“Research participants should have full autonomy to decide whether their specimens are donated to research in the first place,” said Kayte Spector-Bagdady from the Center for Bioethics and Social Sciences in Medicine at the University of Michigan Medical School, in Ann Arbor.
“But, if researchers invest many resources in converting participant specimens into cell lines, we argue that there should be a higher standard for participants withdrawing their cell lines from research in the future,” she told Reuters Health by email.
In a report online January 31 in JAMA Oncology, Spector-Bagdady and colleagues assert that cell lines are distinct from traditional fixed specimens and should, therefore, receive separate consideration as regulators develop informed consent and other standards for federally funded research with biospecimens collected for another purpose.
Since the early 1990s, identifiability was an important deciding factor for determining whether consent is needed for secondary research using biospecimens.
The latest regulations abandoned a proposal that these rules apply to research with all human biospecimens, regardless of identifiability. But they mandated reexamination of the definition of identifiability by appropriate experts, leaving open the possibility that a biospecimen that is presently deemed nonidentifiable could be recategorized as identifiable, and thus regulated, in the future.
Compared with other biospecimens, the authors argue, the creation and characterization of cell lines requires a considerable commitment of time, money and expertise.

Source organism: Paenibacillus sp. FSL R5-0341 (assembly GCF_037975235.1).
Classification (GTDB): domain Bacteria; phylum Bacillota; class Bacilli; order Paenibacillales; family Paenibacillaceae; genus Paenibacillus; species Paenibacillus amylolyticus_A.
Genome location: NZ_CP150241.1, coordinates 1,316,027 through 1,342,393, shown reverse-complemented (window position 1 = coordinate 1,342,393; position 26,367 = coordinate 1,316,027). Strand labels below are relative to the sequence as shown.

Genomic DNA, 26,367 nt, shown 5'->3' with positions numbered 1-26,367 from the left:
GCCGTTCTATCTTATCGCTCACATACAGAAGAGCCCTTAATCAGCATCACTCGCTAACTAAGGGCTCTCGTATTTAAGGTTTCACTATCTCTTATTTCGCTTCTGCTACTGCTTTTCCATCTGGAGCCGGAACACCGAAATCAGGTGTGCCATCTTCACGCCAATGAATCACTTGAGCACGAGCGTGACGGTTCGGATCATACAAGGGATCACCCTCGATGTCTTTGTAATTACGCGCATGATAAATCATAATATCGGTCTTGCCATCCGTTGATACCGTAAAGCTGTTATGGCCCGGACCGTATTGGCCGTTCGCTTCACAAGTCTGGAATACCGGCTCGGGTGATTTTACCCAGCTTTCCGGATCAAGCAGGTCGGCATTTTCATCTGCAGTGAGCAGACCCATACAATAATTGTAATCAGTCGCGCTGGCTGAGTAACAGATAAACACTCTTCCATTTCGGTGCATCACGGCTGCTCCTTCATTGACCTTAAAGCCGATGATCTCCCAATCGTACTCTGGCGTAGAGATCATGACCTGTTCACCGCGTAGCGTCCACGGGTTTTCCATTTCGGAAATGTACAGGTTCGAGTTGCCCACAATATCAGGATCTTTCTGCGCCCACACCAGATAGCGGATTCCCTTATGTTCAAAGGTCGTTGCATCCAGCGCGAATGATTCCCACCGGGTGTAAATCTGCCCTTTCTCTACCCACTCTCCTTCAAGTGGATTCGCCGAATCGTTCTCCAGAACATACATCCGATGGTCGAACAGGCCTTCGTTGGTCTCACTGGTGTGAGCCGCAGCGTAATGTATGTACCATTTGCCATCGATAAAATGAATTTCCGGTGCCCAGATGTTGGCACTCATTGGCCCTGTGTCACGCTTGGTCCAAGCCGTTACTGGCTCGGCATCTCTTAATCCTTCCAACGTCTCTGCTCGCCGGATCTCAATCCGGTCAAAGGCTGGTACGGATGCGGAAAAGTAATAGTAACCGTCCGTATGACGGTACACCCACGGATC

From a “property interest” perspective, they write, even if the contributors of the tissue can be viewed as having some interest in their biospecimen, “when researcher labor is added to develop a cell line, the contributor’s interest becomes at least shared with the interest held by researchers.”
In many cases, the researchers may even have a superior interest based on their contribution, according to the authors.
This distinction has important legal ramifications. Identified participants who provide consent have the right to withdraw from that research, although whether participants have a right to withdraw their identified biospecimens from research remains an open legal question.
Absent an explicit exclusion of identifiable biospecimens from the right to withdraw, participants at present might retain that right, with potentially serious implications for cell line research.
The authors argue that regulators should reassess the concept of identifiability and ensure that: “1. Expertise in ethics and health policy is represented on future panels reconsidering the concept of identifiability to advise on the critical balance between autonomy, public beneficence, and justice inherent to the definition of the concept; 2. Future expert panels approach the definition of identifiability with the understanding that the creation and use of biospecimens in research is not methodologically homogenous, as the potential for identifiability and its implications vary along with different types of specimens and require nuance; and 3. If, in the future, such an expert committee labels all biospecimens as inherently identifiable, additional guidance will be provided regarding how the unique properties of different types of biospecimen research will be reconciled with the default standards applicable to other types of human research (e.g., the right of withdrawal).”
“Physicians and researchers should be aware of the critical implications of the human-subjects research regulations on their work,” Spector-Bagdady said. “Too often regulators and researchers work in silos and do not pay enough attention to the important work the other is doing. We want to encourage researcher engagement in the regulatory process and regulator engagement in science. If researchers and regulators do not work together, health policies may be advanced that neither protect patients nor advance the science.”
JAMA Oncol 2019.